CIO of the Digital Age: Revolutionizing Agriculture With Technology
Technology has literally touched every single aspect of our lives now. Any industry you take, you will find a significant technological revolution, that has completely changed the entire industry. Be it retail, healthcare or education, technology has played its role and left the results for all of us to see and experience.
One of the less talked about industries when it comes to technological influence is Agriculture – the world’s oldest industry. It might seem like a far-fetched idea to at least some of us, incorporating technology into agriculture. But then, weren’t all technology ideas far fetched for any industry, initially?
Jim Swanson, CIO of Monsanto, leads a digital revolution in the world of agriculture, through his organization. He has been the CIO of Monsanto for almost two and a half years now and has been dealing with all the IT systems and data that extend across Monsanto, who have their presence over 67 countries worldwide. His focus, throughout the digital transformation, has been on 5 basic pillars that define digital opportunity: operational efficiency, customer centricity, business productivity, revenue enablement and disruptive innovation.
So, how did Jim Swanson go about leading the technological revolution, focused on these areas?
The Slow Shift From Analog To Digital And Working With Growers
As the agriculture industry is pretty huge and old, moving from analog to digital was quite exciting for Monsanto.
Jim Swanson, says, “You think about the seven and a half billion people on the planet, growing to nine billion in a relatively short period, and growing the amount of food we need, and doing it sustainably is an important mission that Monsanto has.”
What Jim’s team did on the fields was a kind of extraction of useful data and information insights, which they utilized to come up with new and better ways to do agriculture, than what was done in the past. For that, they needed information, science and technology, and used every single resource that they had. They set up the connectivity in their fields that enabled them to collect real-time information, so that they could asses the performance of their combines. They also used data analytics to generate better insights on their products as well as their sustainable business practices.
They digitized their internal processes so as to connect more easily and freely across the agriculture ecosystem, with the help of sensor technology, data, and insights that have literally changed the way farming is done. The impact was also quite big, in terms of yield, reduced inputs and bringing about sustainable agriculture.
The farmers or the growers, being the scientists that they are, are always curious about ways to increase their output, and hence assess and test everything to see if it works for them.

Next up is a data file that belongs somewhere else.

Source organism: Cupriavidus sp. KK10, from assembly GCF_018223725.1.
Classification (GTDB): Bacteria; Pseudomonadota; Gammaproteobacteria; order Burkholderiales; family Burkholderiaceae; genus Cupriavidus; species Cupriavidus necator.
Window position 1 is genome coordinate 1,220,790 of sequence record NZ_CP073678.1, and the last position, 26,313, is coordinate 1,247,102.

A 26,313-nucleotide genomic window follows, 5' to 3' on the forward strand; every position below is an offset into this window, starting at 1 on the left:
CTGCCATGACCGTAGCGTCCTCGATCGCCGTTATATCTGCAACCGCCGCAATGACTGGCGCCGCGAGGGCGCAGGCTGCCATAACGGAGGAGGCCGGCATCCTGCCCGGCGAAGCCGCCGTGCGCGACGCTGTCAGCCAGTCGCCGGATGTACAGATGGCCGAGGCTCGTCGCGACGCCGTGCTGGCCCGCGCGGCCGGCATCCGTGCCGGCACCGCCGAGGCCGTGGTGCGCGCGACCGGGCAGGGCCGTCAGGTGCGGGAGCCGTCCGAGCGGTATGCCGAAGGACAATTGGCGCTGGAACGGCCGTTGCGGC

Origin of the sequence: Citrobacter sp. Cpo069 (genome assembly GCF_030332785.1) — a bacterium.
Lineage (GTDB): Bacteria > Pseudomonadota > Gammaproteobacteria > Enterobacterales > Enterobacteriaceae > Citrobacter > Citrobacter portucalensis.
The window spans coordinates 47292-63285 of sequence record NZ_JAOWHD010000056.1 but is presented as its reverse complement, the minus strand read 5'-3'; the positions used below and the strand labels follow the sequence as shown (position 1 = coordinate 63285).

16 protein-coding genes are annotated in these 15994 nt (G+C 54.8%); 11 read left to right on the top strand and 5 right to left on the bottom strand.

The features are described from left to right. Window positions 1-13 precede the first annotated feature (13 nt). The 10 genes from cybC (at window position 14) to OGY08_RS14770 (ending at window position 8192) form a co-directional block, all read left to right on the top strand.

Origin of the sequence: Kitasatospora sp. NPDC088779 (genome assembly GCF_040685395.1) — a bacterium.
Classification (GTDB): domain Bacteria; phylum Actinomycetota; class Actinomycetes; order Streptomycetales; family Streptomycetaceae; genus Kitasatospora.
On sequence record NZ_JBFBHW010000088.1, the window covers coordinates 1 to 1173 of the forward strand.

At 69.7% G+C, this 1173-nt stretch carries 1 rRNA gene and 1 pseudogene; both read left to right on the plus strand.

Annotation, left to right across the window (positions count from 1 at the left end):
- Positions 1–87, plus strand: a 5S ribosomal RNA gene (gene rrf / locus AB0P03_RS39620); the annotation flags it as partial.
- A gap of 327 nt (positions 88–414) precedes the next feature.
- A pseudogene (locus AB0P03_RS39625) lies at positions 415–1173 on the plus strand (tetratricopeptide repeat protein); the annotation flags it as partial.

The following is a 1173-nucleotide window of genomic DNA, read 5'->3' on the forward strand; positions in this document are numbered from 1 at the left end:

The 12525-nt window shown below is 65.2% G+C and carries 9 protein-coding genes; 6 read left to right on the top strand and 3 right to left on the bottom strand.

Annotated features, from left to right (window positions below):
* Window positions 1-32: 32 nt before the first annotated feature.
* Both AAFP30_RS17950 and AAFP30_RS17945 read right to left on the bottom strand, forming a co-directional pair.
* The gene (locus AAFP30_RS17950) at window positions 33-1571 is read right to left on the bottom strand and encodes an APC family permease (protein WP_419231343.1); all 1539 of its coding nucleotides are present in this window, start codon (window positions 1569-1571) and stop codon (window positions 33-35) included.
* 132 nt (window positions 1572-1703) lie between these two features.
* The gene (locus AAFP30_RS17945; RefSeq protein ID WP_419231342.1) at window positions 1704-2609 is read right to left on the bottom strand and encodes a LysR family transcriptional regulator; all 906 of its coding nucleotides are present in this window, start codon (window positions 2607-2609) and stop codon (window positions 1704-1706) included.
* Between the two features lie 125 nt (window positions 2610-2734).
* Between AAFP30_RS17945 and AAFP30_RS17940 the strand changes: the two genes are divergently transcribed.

Monsanto made the effort to work with them, understand and grow their thinking around how technology can be applied. They were able to learn with the growers, and analyze what works and what doesn’t. They did more of what worked, and evolved what didn’t, to make them better. This way, they developed a great partnership with the growers, which went a long way in digitization.
Achieving Operational Efficiency Through Simple Techniques
From a holistic perspective, they came up with a simple solution as one of the means to improve operational efficiency. They fixed sensors on their semi-trucks which transported products from their farms into their manufacturing plants, which enabled them to track the products wherever they were in the process. This allowed them to understand if certain semi-trucks were getting hot. They could provide real-time information through dashboards and information analytics to their plant, to move a hot semi-truck forward in the queue, and get it unloaded, thereby avoiding a possible loss of product or yield. This basically shows the value of digitizing the supply chain and its impact on business.
Such technologies and ideas can be used on the research or commercial side as well. It allows agriculture companies to analyze and make important decisions well in advance, while providing growers with real-time information as and when they need it. This facilitates sustainable improvements in business.Every organization has a mission and a strategy to achieve the mission.
Every organization has a mission and a strategy to achieve the mission. Monsanto is a yield based company, and hence, for them, digital yield is at the top of their mission and strategy. It is under this mission, that the rest of the company’s processes to unlock the digital yield take place. For example, IT to provide the digital platform to facilitate the processes and their work with customers and growers, come underneath. To assess the value of that digitization, as mentioned before, they also created five value pillars – operational excellence, centricity, business productivity, revenue enablement and disruptive innovation.
Jim Swanson is a role model for all those CIOs working in the agriculture industry. I’m sure we could never think of ideas to automate agricultural activities in the past. Now, we have the capabilities to develop custom software applications for almost everything in agriculture. This is just a start to what could be a worldwide revolution in agriculture.